Sitting in the back of the car while Crispian is driving is a little bit like stepping into a time warp. That and the gin made it feel like three months had passed, when actually it was only a day. Yes, Amarillo had been as depressing and as horrible as I had expected, but when we saw the on-ramp, I just got a bad feeling.

Route 66. America’s main street. So famous (and rubbish) there is a song about it. I had a bad feeling as soon as our black vehicle hit the asphalt. Yes, it was the fastest way to LA and therefore out of America which had taken up half of our allotted time. But it was just so long, nasty and – as I found out to my chagrin – lacked any shops which sold tonic water. I like neat gin, but not 18 hours a day.

Still it took us out of Texas, which was something, and New Mexico also whizzed by. It was only by the time we got to Arizona I noticed the slightly shady truck that had been following us for the last hundred miles.
“Crispian, is that truck following us?”
Apparently he found it hard to understand my cut glass (full of Tanq) accent.
“The truck, he seems to be signaling us.”
“Oh, you mean like the film?”
“Convoy. I hate that film. I hate the song, and especially the risible Convoy GB by Laurie Lingo and the Dipsticks. Dipsticks indeed. I tell you if I get my hands on that Dave Lee Travis I’ll show him what a dipstick is, and I’ll give you one guess where I’ll be dipping it -”
My tirade was interrupted by the truck ramming us in the rear, much like I was suggesting I would do with Dave Lee Travis and a dipstick.
“No,” said Crispian. “More like Duel.”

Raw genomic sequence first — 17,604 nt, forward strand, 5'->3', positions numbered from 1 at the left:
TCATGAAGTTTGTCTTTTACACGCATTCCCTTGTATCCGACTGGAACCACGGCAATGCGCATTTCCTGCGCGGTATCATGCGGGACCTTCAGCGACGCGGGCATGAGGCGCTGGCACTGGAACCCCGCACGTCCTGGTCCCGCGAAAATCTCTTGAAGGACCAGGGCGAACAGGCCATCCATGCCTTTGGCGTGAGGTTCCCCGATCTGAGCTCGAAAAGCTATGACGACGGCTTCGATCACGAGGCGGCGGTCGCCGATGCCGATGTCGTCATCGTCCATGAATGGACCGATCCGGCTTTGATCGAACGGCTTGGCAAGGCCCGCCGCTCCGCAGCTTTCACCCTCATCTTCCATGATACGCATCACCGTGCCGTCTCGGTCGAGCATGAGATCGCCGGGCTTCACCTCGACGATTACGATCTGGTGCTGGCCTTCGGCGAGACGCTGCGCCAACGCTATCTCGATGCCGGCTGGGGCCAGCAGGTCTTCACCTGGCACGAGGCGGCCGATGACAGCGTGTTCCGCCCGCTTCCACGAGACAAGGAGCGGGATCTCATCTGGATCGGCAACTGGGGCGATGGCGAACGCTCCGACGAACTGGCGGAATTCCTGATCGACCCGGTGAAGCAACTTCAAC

Considering pop music had been around for two weeks when Chuck Berry came up with covering Route 66, it is a pitiful display of how moribund the artform was and still is. List records have always existed, and have always been terrible: I always think of Its The End Of The World As We Know It by REM, and point out that had it been the end of the world it would have been a release for anyone listening to it. Route 66 is a list of places that the road goes to. It is a summary of off-ramps, or junctions if you will. I suppose it might be useful as a kind of aural journey planner: except even there it is no good as it does some of the junctions out of order.

Route 66 has been covered hundreds of times, because it only has one chord and the lyrics as a list are easy to remember. The Rolling Stones and Depeche Mode are two who spring to mind (for interment) and I suppose one could suggest that names like Flagstaff and Winona were in some way exotic to them. It is even more indicative of the lack of imagination in pop that they covered a song about an American road than wrote one themselves about a British Road. The Stones could have written about the Kings Road. And I am sure Ver Mode could have happily written about the A127 from London to Southend-On-Sea (bypassing Basildon to the north). I can just hear it now, to the strains of a weedy eighties synth,

“Going from Gallow’s Corner, up to Squirrel Heath
Cross the M25 into good old Essex
Then East Horndon passes, Laindon, Basildon
Thundersley* thunders by, up to the A1015,
Cuckoo Corner flies by and before you know
Southend Municipal Airport flashes by to window
Coming up infront is Southend On Sea
Get Your Kicks on the A127”

See, just cos its easy, does not make it good!

*Does anyone else think it is a coincidence that Depeche Mode live a stones throw away from Thundersley, the home of the turquoise disablist chariots the Thundersley Invercar. And that even something as moribund and mundane as the Invercar has a song written about it.